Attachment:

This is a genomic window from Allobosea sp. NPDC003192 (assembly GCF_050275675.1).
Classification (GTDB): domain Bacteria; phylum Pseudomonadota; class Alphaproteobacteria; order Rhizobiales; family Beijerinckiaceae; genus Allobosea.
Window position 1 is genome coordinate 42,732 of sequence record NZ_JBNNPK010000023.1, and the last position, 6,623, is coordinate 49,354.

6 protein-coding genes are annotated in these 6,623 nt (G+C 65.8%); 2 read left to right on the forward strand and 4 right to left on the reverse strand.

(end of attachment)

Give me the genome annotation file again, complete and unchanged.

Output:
This is a genomic window from Allobosea sp. NPDC003192 (assembly GCF_050275675.1).
Classification (GTDB): domain Bacteria; phylum Pseudomonadota; class Alphaproteobacteria; order Rhizobiales; family Beijerinckiaceae; genus Allobosea.
Window position 1 is genome coordinate 42,732 of sequence record NZ_JBNNPK010000023.1, and the last position, 6,623, is coordinate 49,354.

6 protein-coding genes are annotated in these 6,623 nt (G+C 65.8%); 2 read left to right on the forward strand and 4 right to left on the reverse strand.